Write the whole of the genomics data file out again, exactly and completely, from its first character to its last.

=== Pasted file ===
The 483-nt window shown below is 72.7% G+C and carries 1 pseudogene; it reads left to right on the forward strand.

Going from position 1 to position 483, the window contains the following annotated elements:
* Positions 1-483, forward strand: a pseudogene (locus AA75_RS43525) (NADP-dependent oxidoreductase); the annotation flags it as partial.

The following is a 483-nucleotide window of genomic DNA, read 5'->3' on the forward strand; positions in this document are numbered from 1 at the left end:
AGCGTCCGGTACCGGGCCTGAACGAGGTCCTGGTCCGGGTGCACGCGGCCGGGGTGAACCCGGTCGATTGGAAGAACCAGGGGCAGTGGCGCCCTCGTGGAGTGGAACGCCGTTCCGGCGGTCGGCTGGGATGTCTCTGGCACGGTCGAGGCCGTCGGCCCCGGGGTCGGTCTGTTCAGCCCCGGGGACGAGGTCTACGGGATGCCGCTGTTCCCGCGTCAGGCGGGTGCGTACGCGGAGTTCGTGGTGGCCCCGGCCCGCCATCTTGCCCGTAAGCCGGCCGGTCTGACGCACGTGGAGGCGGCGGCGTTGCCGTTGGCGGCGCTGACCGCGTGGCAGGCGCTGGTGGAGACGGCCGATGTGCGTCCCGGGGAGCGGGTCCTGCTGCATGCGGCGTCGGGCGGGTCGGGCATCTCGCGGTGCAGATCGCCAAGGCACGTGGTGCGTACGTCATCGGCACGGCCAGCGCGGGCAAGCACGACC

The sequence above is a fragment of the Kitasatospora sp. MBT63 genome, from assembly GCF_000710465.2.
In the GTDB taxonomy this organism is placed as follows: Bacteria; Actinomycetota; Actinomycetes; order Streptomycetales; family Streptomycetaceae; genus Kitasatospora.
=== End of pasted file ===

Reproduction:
The 483-nt window shown below is 72.7% G+C and carries 1 pseudogene; it reads left to right on the forward strand.

Going from position 1 to position 483, the window contains the following annotated elements:
* Positions 1-483, forward strand: a pseudogene (locus AA75_RS43525) (NADP-dependent oxidoreductase); the annotation flags it as partial.

The following is a 483-nucleotide window of genomic DNA, read 5'->3' on the forward strand; positions in this document are numbered from 1 at the left end:
AGCGTCCGGTACCGGGCCTGAACGAGGTCCTGGTCCGGGTGCACGCGGCCGGGGTGAACCCGGTCGATTGGAAGAACCAGGGGCAGTGGCGCCCTCGTGGAGTGGAACGCCGTTCCGGCGGTCGGCTGGGATGTCTCTGGCACGGTCGAGGCCGTCGGCCCCGGGGTCGGTCTGTTCAGCCCCGGGGACGAGGTCTACGGGATGCCGCTGTTCCCGCGTCAGGCGGGTGCGTACGCGGAGTTCGTGGTGGCCCCGGCCCGCCATCTTGCCCGTAAGCCGGCCGGTCTGACGCACGTGGAGGCGGCGGCGTTGCCGTTGGCGGCGCTGACCGCGTGGCAGGCGCTGGTGGAGACGGCCGATGTGCGTCCCGGGGAGCGGGTCCTGCTGCATGCGGCGTCGGGCGGGTCGGGCATCTCGCGGTGCAGATCGCCAAGGCACGTGGTGCGTACGTCATCGGCACGGCCAGCGCGGGCAAGCACGACC

The sequence above is a fragment of the Kitasatospora sp. MBT63 genome, from assembly GCF_000710465.2.
In the GTDB taxonomy this organism is placed as follows: Bacteria; Actinomycetota; Actinomycetes; order Streptomycetales; family Streptomycetaceae; genus Kitasatospora.